Aerial view of the Sydney Showgrounds on April 12th 1959 where 10,000 people came out to hear Billy Graham

Aerial view of the Sydney Showgrounds on April 12th 1959 where 10,000 people came out to hear Billy Graham

Even at night thousands of Sydney-siders braved the chill to come out to hear Billy Graham preach in the Sydney showgrounds on April 13th 1959

Even at night thousands of Sydney-siders braved the chill to come out to hear Billy Graham preach in the Sydney show-grounds on April 13th 1959

But it was when he came to Melbourne that something truly impossible happened! One hundred and thirty thousand people came to hear Billy Graham preach at the MCG!

Geoff Gawler was 10 when he saw Billy Graham at the MCG and says it changed his life.(ABC News: Jess Longbottom)

Geoff Gawler was 10 when he saw Billy Graham at the MCG and says it changed his life.(ABC News: Jess Longbottom)

If Australians consider themselves irreligious, Tasmanians are a whole other level of irreligious. Take a tour of the Port Arthur historical site and you’ll gain an understanding why. But when Billy Graham came in York Park in April 1959, impossible as it was thought to be,17,000 people filled the stadium to hear the evangelist and, per-capita, more people than anywhere else in the world made a first-time commitment to Christ! 

“But that was then!” I hear you say? Consider then, that from this point churches around Australia began to experience extraordinary growth. A young returning missionary and his wife to Australia, Andrew and Lorraine Evans, took on a small church in Klemzig, Adelaide. Pastor Evans dared to believe that impossible is impossible and began praying for his church to grow extraordinarily. The church changed its name to Paradise Community Church (and is now called Influencers Church) and grew to be one of the first churches have a regular attendance of 2,000 people! But it kept growing and had a regular attendance of 6,000 before it established extra campuses around Adelaide to accommodate its growth. Meanwhile, around the same time, a young evangelist and his family moved to the pastorate of a church in Richmond, Victoria. This modest sized church of 150 attenders quickly grew to be a church of over 2,000 under the leadership of Pastor Phil Hills and planted around 200 churches around the perimeter of Melbourne! Today, “Richmond Temple” as it was known and today is known as Neuma Church has over 6,000 weekly attendees! Meanwhile, in Sydney, a young Brian Houston, planted a church in the Hills district of suburban Sydney and today that Sydney church has — what many people had always considered to be impossible — over 25,000 regular weekly attendees! In fact, I could mention churches in nearly each Australian capital city that now have attendances of over 10,000 people per week! Christianity impossible in Australia?  Think again. And time prevents me from documenting the many revivals and outpourings of the Holy Spirit on the Aboriginal communities of Australia resulting in an incredibly vibrant Christian Church among our First Nations peoples!

Now, there is one text among the great sayings of Jesus that I confess I never understood until very lately: ‘Verily, I say unto you, if ye have faith as a grain of mustard-seed, ye shall say unto this mountain, Remove hence to yonder place; and it shall remove ; and nothing shall be impossible unto you.’ Now, I was so incredulous about the possibility of removing mountains that I had to see it done before I really and truly believed. I am writing in Tasmania. And here in Tasmania we have a mountain — Mount Lyell. And gradually a strange faith stole into the hearts of men. They believed that underneath Mount Lyell there was an abundance of copper. They suspected it. They investigated it. They believed it ! And when they really believed it, they actually said unto the mountain, ‘Remove hence into yonder place!’ They believed; they moved the mountain; and nothing was impossible to them. The men who drove the spectral impossibilities from the shadows of our civilization were great believers, all of them. Columbus did not believe in the new world because he discovered it; he discovered it because he first of all believed it…[And] The history of missions is one continuous story of the invasion of the impossible.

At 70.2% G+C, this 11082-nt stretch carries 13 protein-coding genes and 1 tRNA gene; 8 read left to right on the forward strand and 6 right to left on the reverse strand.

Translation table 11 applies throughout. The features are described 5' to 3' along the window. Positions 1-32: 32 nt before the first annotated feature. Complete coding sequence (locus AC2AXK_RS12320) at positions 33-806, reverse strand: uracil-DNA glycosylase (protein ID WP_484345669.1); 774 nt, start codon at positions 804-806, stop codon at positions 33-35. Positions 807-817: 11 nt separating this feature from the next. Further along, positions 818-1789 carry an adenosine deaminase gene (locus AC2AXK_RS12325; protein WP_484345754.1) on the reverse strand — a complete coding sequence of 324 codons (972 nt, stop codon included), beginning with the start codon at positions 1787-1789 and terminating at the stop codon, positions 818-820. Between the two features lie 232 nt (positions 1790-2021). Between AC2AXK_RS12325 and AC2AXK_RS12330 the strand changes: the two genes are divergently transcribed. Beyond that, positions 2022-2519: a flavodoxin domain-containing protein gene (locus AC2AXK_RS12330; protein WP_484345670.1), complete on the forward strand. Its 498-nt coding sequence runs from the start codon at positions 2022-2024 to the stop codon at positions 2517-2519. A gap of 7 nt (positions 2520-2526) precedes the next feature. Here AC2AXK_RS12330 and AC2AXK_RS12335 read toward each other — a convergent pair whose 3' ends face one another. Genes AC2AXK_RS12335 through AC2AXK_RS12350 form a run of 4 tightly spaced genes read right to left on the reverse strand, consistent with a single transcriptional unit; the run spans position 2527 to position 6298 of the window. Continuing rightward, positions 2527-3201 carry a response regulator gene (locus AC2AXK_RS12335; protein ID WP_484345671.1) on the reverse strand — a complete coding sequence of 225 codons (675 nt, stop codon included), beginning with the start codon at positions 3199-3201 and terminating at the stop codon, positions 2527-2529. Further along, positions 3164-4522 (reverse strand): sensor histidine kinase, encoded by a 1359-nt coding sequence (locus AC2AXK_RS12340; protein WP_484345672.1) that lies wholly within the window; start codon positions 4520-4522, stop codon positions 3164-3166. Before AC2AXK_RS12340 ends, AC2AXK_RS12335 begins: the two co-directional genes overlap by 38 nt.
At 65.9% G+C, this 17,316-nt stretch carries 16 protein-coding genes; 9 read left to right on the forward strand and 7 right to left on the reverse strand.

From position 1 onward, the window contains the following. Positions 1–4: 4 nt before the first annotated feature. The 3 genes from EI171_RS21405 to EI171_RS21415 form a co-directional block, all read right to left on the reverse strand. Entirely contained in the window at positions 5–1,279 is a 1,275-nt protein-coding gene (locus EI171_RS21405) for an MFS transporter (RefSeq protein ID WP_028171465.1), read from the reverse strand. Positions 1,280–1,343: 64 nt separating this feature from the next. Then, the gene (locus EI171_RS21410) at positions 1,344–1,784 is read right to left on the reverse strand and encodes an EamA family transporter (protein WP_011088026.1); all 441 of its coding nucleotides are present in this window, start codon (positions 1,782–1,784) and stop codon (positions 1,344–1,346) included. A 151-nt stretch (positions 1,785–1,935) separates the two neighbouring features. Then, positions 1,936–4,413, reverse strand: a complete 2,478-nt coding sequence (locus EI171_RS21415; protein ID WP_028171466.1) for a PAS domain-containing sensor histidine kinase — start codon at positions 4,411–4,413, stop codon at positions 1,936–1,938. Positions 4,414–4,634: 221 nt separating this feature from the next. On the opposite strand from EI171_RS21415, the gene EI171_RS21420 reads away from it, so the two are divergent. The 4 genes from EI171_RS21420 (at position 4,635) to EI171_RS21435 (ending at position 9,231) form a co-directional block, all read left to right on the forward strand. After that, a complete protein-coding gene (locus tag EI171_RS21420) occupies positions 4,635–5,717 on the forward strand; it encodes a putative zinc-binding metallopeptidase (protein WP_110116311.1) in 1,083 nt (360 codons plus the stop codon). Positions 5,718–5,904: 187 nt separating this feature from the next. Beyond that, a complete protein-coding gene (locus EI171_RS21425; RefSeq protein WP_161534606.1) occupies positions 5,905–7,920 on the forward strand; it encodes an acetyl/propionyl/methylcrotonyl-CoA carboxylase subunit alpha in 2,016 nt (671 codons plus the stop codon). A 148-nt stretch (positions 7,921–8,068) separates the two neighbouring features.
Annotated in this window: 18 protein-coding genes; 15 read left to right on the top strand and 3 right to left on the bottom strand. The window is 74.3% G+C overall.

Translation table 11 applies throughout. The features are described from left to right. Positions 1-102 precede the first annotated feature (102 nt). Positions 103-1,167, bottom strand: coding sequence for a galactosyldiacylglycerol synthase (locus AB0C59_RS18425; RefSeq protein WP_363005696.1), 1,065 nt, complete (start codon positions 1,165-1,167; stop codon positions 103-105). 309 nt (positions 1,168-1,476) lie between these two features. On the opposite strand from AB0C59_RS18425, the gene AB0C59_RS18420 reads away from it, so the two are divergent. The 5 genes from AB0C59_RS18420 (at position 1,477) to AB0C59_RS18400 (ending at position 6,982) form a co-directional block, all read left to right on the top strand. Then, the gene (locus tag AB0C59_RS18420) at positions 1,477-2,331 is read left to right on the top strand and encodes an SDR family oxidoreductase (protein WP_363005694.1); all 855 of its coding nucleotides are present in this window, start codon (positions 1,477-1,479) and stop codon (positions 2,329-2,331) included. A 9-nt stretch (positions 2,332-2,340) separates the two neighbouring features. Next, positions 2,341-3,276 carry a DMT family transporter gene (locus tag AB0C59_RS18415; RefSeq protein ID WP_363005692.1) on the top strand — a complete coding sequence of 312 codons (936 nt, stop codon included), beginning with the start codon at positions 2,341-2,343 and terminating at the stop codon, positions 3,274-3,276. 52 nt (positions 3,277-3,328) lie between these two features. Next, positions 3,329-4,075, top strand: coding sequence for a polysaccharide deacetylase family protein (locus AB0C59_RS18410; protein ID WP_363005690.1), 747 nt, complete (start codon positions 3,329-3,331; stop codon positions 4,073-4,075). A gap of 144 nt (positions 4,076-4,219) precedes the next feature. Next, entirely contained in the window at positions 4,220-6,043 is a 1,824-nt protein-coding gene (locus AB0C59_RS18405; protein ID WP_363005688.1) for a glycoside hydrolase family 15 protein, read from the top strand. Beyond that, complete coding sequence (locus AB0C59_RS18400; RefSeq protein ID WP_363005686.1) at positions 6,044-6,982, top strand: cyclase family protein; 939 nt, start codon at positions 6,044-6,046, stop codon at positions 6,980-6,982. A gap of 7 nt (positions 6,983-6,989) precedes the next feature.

F.W. Boreham, The Passing of The Impossible, ‘Mountains In The Mist’, 1914, p. 44-45



What often looks impossible today in the realms of technology, travel, power generation, medicine, and even church, often becomes common-place tomorrow. But it takes those who are prepared to dream and dare — despite their critics. I’m looking for people who are prepared to dream and dare with me. Our city of Launceston has many fine churches but it is yet to see what the God of the Impossible can do with a church that is prepared to dream and dare. When I read the closing book of the Bible I am captivated by the ‘dream’ of God to see people redeemed from every tribe, nation, and tongue that will eventually comprise a number so vast that no-one could possibly count them! (Rev. 7:9). This is God’s grand dare for the Church and I’m in on the dare! Perhaps we too could dream of a church made up of people from an many nations, tribes, and languages as possible! Perhaps we could dare to dream of a church so significant that hundreds come each Sunday just to find out for themselves what God is doing! And when the day comes — and the day will come — that such a church exists in our city of Launceston, Tasmania, we will remember that there many who said “It couldn’t be done!”

Your Pastor,


Let me know what you think below in the comment section and feel free to share this someone who might benefit from this Pastor’s Desk.


  1. Gordon Williams

    I remember when I became a Christian in my late 40’s many people said it was totally impossible that a lifetime smug atheist like me could turn to Christ. Some actually said they now believed in miracles and the impossible if someone like me could become a Christian!